British finance minister Jeremy Hunt appears to have delayed the "properly tough" decisions needed to balance the public finances, possibly in the hope of an economic upturn that will reduce the need for a painful squeeze, a think-tank said.

"Hemmed in by rising interest payments and poor growth prospects, the chancellor decided to allow borrowing to rise, and to put off properly tough decisions for another couple of years," Paul Johnson, director of the Institute for Fiscal Studies, said on Friday.

"He may hope that things will look better by then, or perhaps that it will be somebody else's problem."

Hunt announced 55 billion pounds ($66 billion) of fiscal tightening on Thursday to take full effect by 2027/28.

But while taxes will start to rise immediately, almost all spending cuts will be delayed until after 2024, when the next national election is expected.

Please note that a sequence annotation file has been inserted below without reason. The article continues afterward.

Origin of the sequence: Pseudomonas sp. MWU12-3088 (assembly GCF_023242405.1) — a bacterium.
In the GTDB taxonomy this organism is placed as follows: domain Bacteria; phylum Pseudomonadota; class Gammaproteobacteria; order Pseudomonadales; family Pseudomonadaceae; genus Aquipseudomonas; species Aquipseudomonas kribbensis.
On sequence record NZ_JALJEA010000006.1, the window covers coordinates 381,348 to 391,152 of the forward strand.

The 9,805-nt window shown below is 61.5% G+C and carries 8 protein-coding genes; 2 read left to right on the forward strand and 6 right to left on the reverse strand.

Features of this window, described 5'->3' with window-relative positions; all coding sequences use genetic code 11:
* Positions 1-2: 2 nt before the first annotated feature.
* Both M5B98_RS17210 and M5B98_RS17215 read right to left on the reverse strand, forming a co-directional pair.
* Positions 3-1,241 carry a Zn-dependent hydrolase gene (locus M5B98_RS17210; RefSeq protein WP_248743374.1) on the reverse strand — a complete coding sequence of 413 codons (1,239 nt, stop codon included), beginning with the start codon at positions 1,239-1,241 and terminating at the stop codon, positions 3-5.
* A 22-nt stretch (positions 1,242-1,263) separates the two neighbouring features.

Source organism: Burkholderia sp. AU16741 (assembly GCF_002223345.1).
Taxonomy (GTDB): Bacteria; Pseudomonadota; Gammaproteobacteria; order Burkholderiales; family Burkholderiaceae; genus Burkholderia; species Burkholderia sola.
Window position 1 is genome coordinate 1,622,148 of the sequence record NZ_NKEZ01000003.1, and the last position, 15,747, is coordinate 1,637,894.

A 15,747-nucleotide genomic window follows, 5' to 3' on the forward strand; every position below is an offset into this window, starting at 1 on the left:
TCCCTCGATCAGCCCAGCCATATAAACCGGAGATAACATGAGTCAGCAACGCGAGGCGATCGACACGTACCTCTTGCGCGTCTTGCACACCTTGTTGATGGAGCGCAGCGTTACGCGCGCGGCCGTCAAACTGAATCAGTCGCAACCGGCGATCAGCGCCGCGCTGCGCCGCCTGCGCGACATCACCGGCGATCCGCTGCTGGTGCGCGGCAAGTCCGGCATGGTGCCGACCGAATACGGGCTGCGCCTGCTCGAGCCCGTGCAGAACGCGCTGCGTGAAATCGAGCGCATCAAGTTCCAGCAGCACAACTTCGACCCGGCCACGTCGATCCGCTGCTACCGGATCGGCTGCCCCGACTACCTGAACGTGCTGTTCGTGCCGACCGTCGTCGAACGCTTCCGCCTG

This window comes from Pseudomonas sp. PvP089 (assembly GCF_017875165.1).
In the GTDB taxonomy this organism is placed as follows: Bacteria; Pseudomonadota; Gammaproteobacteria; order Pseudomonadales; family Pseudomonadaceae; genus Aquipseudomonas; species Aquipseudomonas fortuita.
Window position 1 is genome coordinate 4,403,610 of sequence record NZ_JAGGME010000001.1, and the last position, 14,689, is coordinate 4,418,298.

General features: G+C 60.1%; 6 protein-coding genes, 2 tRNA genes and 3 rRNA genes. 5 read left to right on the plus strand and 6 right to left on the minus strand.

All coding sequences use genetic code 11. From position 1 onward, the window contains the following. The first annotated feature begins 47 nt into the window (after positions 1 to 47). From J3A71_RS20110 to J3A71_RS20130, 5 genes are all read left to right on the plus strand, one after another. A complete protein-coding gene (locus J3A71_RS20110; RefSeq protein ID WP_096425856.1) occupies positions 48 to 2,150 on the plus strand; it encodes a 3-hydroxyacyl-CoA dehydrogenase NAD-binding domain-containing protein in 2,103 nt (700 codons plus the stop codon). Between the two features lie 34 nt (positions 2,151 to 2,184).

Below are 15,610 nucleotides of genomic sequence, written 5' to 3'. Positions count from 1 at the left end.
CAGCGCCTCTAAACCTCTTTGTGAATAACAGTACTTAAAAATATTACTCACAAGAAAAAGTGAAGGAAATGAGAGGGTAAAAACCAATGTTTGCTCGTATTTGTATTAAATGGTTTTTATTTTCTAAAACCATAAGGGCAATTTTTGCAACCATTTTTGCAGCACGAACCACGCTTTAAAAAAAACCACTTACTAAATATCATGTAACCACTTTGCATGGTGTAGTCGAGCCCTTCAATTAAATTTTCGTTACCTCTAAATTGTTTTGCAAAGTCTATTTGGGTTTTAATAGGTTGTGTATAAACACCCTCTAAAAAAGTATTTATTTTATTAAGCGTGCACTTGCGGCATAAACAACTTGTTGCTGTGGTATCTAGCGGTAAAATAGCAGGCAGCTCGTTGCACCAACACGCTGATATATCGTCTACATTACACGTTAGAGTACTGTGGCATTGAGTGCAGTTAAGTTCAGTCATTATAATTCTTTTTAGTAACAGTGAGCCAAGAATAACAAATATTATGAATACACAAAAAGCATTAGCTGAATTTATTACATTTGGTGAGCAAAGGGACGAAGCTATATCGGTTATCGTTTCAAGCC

Britain's opposition Labour Party has a large lead over Prime Minister Rishi Sunak's Conservatives, which grew significantly after fiscal plans from Sunak's predecessor, Liz Truss, sparked market turmoil in September and October.

The economy is also wrestling with inflation at a 41-year high of 11.1% - fuelled largely by a surge in gas prices after Russia's invasion of Ukraine - that threatens to cause the biggest fall in living standards since records began in the 1950s.

"The truth is we just got a lot poorer. We are in for a long, hard, unpleasant journey - a journey that has been made more arduous than it might have been by a series of economic own goals," Johnson said.

The IFS criticised Hunt's decision to delay by two years reforms to social care, which it feared would be a "death knell" for the proposals, and also highlighted a surge in spending on disability benefits. ($1 = 0.8390 pounds) (Reporting by David Milliken Editing by William Schomberg)